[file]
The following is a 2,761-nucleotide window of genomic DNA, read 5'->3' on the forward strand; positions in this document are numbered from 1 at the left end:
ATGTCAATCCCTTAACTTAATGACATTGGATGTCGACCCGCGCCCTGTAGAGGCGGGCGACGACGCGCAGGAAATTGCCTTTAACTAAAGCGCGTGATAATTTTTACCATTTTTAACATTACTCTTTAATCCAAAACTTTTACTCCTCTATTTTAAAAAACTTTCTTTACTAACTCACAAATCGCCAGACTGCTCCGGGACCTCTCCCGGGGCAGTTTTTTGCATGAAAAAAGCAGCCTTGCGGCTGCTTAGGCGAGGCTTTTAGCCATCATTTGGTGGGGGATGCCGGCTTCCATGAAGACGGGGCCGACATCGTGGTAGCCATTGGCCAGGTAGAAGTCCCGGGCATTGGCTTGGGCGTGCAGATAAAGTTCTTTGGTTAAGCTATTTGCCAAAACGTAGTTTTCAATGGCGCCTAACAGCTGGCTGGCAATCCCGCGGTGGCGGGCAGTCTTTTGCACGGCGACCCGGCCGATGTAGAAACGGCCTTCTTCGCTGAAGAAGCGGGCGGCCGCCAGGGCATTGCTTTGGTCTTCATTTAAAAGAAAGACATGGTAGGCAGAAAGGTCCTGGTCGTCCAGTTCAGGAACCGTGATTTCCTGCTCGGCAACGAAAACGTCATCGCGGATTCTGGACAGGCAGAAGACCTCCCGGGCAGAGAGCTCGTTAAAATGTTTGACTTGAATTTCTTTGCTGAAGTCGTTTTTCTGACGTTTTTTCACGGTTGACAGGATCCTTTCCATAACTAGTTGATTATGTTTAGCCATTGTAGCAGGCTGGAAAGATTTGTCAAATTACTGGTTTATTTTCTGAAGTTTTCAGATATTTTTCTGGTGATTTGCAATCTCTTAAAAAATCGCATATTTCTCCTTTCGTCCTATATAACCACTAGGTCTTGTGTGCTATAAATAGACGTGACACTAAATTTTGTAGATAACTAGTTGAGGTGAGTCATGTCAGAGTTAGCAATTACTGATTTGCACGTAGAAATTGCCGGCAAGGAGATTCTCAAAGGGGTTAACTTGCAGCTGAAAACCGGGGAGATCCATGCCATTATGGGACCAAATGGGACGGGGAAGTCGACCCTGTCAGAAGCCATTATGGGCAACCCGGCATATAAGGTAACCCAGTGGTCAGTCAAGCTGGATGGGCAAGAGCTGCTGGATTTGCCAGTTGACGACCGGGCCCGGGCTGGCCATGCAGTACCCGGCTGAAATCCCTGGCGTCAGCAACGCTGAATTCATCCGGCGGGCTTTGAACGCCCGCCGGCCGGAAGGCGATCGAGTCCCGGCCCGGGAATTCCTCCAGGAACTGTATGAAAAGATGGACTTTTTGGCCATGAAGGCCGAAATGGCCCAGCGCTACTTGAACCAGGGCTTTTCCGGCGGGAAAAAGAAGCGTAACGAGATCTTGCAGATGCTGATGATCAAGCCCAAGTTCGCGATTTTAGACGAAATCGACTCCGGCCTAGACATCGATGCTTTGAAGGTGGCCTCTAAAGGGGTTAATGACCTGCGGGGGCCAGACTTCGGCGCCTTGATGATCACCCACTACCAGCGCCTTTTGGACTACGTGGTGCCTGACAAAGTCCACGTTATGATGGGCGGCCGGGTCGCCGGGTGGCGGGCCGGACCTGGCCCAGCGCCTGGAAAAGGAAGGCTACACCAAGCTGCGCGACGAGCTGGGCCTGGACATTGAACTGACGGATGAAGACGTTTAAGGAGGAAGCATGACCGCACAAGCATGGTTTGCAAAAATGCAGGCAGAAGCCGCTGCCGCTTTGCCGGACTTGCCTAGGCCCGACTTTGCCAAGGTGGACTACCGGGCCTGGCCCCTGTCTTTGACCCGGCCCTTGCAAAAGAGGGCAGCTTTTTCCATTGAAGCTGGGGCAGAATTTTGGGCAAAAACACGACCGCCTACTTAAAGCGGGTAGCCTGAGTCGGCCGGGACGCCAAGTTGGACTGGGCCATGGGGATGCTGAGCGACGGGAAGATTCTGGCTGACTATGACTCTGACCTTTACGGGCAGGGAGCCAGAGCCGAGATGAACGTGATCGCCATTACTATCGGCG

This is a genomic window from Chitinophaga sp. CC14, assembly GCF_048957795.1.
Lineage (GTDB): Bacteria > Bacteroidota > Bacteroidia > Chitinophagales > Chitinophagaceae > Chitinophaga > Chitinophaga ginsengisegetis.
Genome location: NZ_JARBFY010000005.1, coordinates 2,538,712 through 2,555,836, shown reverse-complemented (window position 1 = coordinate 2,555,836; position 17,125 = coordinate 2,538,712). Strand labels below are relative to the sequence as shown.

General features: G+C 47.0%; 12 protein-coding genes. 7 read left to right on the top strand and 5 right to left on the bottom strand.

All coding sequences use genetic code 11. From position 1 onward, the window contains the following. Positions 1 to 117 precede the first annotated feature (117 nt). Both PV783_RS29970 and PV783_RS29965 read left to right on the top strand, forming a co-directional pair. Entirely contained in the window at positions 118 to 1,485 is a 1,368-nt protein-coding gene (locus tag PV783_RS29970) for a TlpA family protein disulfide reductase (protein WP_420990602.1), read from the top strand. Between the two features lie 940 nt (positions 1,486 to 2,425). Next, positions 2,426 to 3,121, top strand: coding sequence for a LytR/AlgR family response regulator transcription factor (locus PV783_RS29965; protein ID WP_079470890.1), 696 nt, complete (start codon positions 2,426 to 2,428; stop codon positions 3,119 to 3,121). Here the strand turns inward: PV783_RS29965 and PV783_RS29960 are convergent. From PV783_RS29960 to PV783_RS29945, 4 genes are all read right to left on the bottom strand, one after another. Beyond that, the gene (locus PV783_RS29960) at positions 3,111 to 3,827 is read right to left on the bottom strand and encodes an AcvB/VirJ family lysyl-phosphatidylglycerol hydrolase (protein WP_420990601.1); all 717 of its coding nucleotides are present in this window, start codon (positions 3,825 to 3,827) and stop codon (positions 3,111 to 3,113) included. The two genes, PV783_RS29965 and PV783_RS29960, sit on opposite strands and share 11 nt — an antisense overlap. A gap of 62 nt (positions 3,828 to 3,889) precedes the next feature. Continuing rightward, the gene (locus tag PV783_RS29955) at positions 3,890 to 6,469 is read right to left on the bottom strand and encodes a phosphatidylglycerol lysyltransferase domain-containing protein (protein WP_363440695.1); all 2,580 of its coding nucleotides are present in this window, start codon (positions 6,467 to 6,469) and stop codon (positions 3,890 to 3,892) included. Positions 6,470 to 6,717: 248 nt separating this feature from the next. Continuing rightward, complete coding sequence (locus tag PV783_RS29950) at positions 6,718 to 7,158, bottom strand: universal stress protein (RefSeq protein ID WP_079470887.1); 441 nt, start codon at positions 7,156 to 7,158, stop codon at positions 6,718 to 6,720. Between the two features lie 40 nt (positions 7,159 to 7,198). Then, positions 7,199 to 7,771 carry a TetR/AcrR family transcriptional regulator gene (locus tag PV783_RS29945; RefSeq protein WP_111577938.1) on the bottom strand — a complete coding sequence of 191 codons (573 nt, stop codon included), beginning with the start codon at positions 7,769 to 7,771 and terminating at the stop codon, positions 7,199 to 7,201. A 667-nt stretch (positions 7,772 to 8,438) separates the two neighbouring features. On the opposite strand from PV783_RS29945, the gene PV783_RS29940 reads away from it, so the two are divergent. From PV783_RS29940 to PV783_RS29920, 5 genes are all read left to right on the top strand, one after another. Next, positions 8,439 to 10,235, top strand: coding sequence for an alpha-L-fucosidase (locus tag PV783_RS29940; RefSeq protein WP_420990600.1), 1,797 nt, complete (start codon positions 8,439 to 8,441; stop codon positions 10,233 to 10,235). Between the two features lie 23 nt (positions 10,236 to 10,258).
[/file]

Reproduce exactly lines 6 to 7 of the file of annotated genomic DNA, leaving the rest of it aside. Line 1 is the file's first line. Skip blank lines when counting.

General features: G+C 47.0%; 12 protein-coding genes. 7 read left to right on the top strand and 5 right to left on the bottom strand.

All coding sequences use genetic code 11. From position 1 onward, the window contains the following. Positions 1 to 117 precede the first annotated feature (117 nt). Both PV783_RS29970 and PV783_RS29965 read left to right on the top strand, forming a co-directional pair. Entirely contained in the window at positions 118 to 1,485 is a 1,368-nt protein-coding gene (locus tag PV783_RS29970) for a TlpA family protein disulfide reductase (protein WP_420990602.1), read from the top strand. Between the two features lie 940 nt (positions 1,486 to 2,425). Next, positions 2,426 to 3,121, top strand: coding sequence for a LytR/AlgR family response regulator transcription factor (locus PV783_RS29965; protein ID WP_079470890.1), 696 nt, complete (start codon positions 2,426 to 2,428; stop codon positions 3,119 to 3,121). Here the strand turns inward: PV783_RS29965 and PV783_RS29960 are convergent. From PV783_RS29960 to PV783_RS29945, 4 genes are all read right to left on the bottom strand, one after another. Beyond that, the gene (locus PV783_RS29960) at positions 3,111 to 3,827 is read right to left on the bottom strand and encodes an AcvB/VirJ family lysyl-phosphatidylglycerol hydrolase (protein WP_420990601.1); all 717 of its coding nucleotides are present in this window, start codon (positions 3,825 to 3,827) and stop codon (positions 3,111 to 3,113) included. The two genes, PV783_RS29965 and PV783_RS29960, sit on opposite strands and share 11 nt — an antisense overlap. A gap of 62 nt (positions 3,828 to 3,889) precedes the next feature. Continuing rightward, the gene (locus tag PV783_RS29955) at positions 3,890 to 6,469 is read right to left on the bottom strand and encodes a phosphatidylglycerol lysyltransferase domain-containing protein (protein WP_363440695.1); all 2,580 of its coding nucleotides are present in this window, start codon (positions 6,467 to 6,469) and stop codon (positions 3,890 to 3,892) included. Positions 6,470 to 6,717: 248 nt separating this feature from the next. Continuing rightward, complete coding sequence (locus tag PV783_RS29950) at positions 6,718 to 7,158, bottom strand: universal stress protein (RefSeq protein ID WP_079470887.1); 441 nt, start codon at positions 7,156 to 7,158, stop codon at positions 6,718 to 6,720. Between the two features lie 40 nt (positions 7,159 to 7,198). Then, positions 7,199 to 7,771 carry a TetR/AcrR family transcriptional regulator gene (locus tag PV783_RS29945; RefSeq protein WP_111577938.1) on the bottom strand — a complete coding sequence of 191 codons (573 nt, stop codon included), beginning with the start codon at positions 7,769 to 7,771 and terminating at the stop codon, positions 7,199 to 7,201. A 667-nt stretch (positions 7,772 to 8,438) separates the two neighbouring features. On the opposite strand from PV783_RS29945, the gene PV783_RS29940 reads away from it, so the two are divergent. From PV783_RS29940 to PV783_RS29920, 5 genes are all read left to right on the top strand, one after another. Next, positions 8,439 to 10,235, top strand: coding sequence for an alpha-L-fucosidase (locus tag PV783_RS29940; RefSeq protein WP_420990600.1), 1,797 nt, complete (start codon positions 8,439 to 8,441; stop codon positions 10,233 to 10,235). Between the two features lie 23 nt (positions 10,236 to 10,258).